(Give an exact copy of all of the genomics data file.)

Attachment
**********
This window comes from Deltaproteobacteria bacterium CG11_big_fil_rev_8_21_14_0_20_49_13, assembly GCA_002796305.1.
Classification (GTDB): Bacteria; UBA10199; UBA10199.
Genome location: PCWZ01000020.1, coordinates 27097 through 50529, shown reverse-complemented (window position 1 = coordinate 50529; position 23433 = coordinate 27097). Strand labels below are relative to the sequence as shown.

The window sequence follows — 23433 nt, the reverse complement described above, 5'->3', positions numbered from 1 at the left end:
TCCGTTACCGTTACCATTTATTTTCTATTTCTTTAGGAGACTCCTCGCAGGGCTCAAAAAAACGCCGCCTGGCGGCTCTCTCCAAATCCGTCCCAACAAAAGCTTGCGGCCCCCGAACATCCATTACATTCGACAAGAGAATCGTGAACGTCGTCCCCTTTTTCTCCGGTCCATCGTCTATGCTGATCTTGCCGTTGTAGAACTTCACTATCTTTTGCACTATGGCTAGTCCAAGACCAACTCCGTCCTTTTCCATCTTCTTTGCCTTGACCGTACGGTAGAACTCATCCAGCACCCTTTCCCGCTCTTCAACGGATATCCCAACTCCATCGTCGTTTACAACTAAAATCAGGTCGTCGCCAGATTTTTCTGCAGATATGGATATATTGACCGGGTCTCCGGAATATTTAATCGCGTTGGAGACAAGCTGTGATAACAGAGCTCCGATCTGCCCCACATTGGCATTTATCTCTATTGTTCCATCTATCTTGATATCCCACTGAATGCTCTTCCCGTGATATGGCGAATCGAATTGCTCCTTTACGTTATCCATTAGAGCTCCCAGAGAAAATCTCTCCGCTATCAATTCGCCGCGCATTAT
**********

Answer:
This window comes from Deltaproteobacteria bacterium CG11_big_fil_rev_8_21_14_0_20_49_13, assembly GCA_002796305.1.
Classification (GTDB): Bacteria; UBA10199; UBA10199.
Genome location: PCWZ01000020.1, coordinates 27097 through 50529, shown reverse-complemented (window position 1 = coordinate 50529; position 23433 = coordinate 27097). Strand labels below are relative to the sequence as shown.

The window sequence follows — 23433 nt, the reverse complement described above, 5'->3', positions numbered from 1 at the left end:
TCCGTTACCGTTACCATTTATTTTCTATTTCTTTAGGAGACTCCTCGCAGGGCTCAAAAAAACGCCGCCTGGCGGCTCTCTCCAAATCCGTCCCAACAAAAGCTTGCGGCCCCCGAACATCCATTACATTCGACAAGAGAATCGTGAACGTCGTCCCCTTTTTCTCCGGTCCATCGTCTATGCTGATCTTGCCGTTGTAGAACTTCACTATCTTTTGCACTATGGCTAGTCCAAGACCAACTCCGTCCTTTTCCATCTTCTTTGCCTTGACCGTACGGTAGAACTCATCCAGCACCCTTTCCCGCTCTTCAACGGATATCCCAACTCCATCGTCGTTTACAACTAAAATCAGGTCGTCGCCAGATTTTTCTGCAGATATGGATATATTGACCGGGTCTCCGGAATATTTAATCGCGTTGGAGACAAGCTGTGATAACAGAGCTCCGATCTGCCCCACATTGGCATTTATCTCTATTGTTCCATCTATCTTGATATCCCACTGAATGCTCTTCCCGTGATATGGCGAATCGAATTGCTCCTTTACGTTATCCATTAGAGCTCCCAGAGAAAATCTCTCCGCTATCAATTCGCCGCGCATTAT